An Artist of the Floating World is a nice pleasant read. Although Ishiguro had not lived through this period and lives in England, he evokes the languid rhythms of life in post-war Japan with panache. His protagonist addresses the reader in the second person over the entire book, telling us of his career as a propagandistic artist of pre-war Imperial Japan and his retirement. There is a marked similarity between Oji and the protagonist of The Remains of the Day, in that each had acted in morally ...more
Feb 29, 2020 rated it really liked it  ·  review of another edition
The story of being left behind by modernity and driven by guilt, despite all our unreliable narrator thinks and says to the reader - Four Stars
It’s hard to appreciate the beauty of a world when one doubts its very validity

I reread Kazuo Ishiguro’s An Artist of the Floating World for my bookclub and the first chapter struck me as being really skillful, capturing all of the themes of the novel in just 28 pages. We follow a old man arranging the marriage of his daughter. His wife and son have died
K.D. Absolutely
Sep 19, 2010 rated it it was ok  ·  review of another edition
Recommended to K.D. by: Booker Shortlist; 1001 Books You Must Read Before You Die (2010)
I thought Kazuo Ishiguro was not one of the authors who do not rewrite themselves. This book proved me wrong. He is like many other authors who write at least two novels with similar plot, themes and even characters. They just change some aspects of the novel like settings, climax or maybe the names of the places and people. I was disappointed but the disappointment was not enough for me to give this 1 star because the book still has all those Ishiguro's trademarks that made me fall in love with ...more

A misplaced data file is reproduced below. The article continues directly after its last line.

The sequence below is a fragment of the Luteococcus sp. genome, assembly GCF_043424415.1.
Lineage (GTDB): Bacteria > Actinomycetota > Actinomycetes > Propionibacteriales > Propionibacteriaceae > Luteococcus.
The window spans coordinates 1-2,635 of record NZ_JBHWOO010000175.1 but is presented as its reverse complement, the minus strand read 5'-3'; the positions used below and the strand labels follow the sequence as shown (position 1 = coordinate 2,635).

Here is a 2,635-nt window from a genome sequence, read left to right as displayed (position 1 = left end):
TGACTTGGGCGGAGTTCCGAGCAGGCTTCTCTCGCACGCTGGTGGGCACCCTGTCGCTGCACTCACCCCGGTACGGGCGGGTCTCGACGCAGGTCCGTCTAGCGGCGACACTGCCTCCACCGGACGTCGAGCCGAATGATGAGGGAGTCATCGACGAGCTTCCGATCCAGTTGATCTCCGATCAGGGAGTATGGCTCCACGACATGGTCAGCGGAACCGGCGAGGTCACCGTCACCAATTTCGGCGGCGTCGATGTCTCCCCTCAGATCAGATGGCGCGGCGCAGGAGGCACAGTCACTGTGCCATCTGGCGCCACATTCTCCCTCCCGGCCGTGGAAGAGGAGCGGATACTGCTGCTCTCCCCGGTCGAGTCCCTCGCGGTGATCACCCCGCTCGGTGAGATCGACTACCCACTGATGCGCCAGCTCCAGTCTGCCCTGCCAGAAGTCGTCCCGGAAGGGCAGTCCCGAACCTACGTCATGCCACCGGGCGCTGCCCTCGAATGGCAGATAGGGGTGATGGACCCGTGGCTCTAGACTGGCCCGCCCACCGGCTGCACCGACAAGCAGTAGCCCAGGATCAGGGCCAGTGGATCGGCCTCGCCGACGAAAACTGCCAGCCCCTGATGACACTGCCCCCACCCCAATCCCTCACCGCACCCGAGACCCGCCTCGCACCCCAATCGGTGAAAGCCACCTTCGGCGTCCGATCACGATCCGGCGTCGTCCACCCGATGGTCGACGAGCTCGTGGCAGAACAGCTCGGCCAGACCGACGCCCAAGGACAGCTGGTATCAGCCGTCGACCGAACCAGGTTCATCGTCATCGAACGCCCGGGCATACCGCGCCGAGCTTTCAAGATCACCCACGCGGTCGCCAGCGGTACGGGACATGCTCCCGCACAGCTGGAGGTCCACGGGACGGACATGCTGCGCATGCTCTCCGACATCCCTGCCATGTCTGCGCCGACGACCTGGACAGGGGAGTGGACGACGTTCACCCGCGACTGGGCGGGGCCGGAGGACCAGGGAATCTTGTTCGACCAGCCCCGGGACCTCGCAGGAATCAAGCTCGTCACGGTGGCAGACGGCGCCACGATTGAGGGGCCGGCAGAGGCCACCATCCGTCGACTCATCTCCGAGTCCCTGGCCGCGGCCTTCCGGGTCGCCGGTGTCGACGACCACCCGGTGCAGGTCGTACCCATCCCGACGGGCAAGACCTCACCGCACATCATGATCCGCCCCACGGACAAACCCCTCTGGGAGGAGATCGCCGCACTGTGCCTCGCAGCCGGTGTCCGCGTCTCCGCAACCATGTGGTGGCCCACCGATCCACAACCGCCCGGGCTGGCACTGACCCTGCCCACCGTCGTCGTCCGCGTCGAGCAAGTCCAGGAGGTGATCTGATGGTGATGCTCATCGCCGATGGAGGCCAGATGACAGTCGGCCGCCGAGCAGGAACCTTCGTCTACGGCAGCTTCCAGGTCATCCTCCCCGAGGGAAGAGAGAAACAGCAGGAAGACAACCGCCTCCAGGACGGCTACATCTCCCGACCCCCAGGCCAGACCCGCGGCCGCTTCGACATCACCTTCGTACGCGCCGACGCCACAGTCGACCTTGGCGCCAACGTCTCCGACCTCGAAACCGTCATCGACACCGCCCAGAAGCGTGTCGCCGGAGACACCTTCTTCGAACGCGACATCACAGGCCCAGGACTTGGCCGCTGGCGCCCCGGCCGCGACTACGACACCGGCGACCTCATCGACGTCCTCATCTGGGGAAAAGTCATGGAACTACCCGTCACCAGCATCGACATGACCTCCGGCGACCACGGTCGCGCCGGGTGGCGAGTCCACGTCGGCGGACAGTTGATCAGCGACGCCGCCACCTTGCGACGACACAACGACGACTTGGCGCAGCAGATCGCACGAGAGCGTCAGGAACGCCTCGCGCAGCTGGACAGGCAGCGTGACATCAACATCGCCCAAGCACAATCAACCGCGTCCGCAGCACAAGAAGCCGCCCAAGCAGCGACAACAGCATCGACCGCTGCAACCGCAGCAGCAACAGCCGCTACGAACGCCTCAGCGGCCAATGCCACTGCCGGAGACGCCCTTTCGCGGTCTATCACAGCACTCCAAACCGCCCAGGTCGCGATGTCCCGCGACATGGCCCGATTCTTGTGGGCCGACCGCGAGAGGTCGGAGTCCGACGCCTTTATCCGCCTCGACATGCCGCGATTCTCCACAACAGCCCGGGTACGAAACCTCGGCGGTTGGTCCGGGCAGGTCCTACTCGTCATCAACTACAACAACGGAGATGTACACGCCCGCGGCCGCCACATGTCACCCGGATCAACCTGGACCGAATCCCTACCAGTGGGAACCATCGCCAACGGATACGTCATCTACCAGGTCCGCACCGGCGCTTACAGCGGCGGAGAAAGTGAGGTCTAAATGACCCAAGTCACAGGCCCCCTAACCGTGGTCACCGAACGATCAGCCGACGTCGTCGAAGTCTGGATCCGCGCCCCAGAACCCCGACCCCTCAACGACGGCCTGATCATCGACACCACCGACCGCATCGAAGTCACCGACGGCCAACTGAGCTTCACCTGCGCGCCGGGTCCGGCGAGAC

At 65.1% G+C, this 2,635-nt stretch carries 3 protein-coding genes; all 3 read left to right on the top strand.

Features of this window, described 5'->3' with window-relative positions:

This is a quiet but accomplished novel about post-war Japan; of reconciling both the state and individual of the modern world, with the crimes and convictions of the past. The novel is a thematic precursor to Remains of the Day, published three years later, which similarly uses an unreliable first-person narrative to explore what it means to have lived an honourable life. An Artist of the Floating World is a far more subdued novel, with a greater specific cultural focus, and as a result, its the ...more
Sam Quixote
Set in Japan right after WW2, Masuji Ono, a retired artist, looks back on his life and career from when he was a celebrated painter in the pre-war years to the social pariah he now is in the post-war years thanks to his ties to imperialist Japan. Doesn’t sound like much of a story, does it? It isn’t!

I remember really enjoying Kazuo Ishiguro’s The Remains of the Day, so much so that I read it twice, so I don’t know why I’ve never read anything else by the guy. I decided to pick up the novel he w